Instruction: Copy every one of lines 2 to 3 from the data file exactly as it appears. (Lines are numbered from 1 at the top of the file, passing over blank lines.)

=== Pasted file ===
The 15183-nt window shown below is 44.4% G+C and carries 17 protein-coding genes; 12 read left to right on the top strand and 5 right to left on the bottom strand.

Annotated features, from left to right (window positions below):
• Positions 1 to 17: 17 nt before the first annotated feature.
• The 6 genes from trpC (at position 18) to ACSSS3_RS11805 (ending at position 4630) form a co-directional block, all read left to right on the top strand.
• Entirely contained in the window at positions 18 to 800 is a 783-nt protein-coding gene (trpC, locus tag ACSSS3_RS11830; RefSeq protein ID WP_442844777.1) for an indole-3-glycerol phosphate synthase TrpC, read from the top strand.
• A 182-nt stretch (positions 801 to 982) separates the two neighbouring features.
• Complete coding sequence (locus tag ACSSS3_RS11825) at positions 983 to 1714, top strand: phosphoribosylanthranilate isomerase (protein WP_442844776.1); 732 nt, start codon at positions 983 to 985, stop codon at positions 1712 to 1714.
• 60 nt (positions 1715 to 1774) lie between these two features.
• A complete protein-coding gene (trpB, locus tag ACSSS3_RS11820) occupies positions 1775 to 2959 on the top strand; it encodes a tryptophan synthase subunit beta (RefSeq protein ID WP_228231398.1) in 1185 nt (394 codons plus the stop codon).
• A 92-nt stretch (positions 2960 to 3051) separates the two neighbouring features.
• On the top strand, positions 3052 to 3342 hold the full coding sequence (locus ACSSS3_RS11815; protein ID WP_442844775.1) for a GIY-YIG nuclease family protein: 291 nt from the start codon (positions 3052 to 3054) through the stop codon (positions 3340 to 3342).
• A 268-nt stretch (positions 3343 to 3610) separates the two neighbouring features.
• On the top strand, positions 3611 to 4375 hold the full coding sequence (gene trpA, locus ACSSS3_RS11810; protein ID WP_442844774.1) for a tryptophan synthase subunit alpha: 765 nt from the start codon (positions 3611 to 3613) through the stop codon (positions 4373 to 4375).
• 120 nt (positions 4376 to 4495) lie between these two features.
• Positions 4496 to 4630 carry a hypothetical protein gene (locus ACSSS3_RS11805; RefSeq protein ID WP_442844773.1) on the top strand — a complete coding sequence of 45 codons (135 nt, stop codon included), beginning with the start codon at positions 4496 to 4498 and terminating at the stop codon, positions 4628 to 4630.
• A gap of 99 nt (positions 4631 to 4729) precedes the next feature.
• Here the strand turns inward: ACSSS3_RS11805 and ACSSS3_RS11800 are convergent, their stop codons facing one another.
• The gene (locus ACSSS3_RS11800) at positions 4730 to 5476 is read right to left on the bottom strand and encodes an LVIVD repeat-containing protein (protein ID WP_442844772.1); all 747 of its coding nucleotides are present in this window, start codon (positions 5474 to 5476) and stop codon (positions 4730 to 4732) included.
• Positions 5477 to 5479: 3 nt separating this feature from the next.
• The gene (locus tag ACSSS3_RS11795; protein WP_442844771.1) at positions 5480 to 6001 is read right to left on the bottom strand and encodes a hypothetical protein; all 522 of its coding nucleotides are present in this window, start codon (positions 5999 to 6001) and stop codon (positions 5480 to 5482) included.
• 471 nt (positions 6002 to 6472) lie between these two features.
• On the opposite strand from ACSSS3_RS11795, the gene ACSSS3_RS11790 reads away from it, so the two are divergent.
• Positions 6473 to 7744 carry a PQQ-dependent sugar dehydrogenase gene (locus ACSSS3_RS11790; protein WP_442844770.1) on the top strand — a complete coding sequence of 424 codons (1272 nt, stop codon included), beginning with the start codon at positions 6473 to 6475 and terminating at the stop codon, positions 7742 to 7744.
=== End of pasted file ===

Annotated features, from left to right (window positions below):
• Positions 1 to 17: 17 nt before the first annotated feature.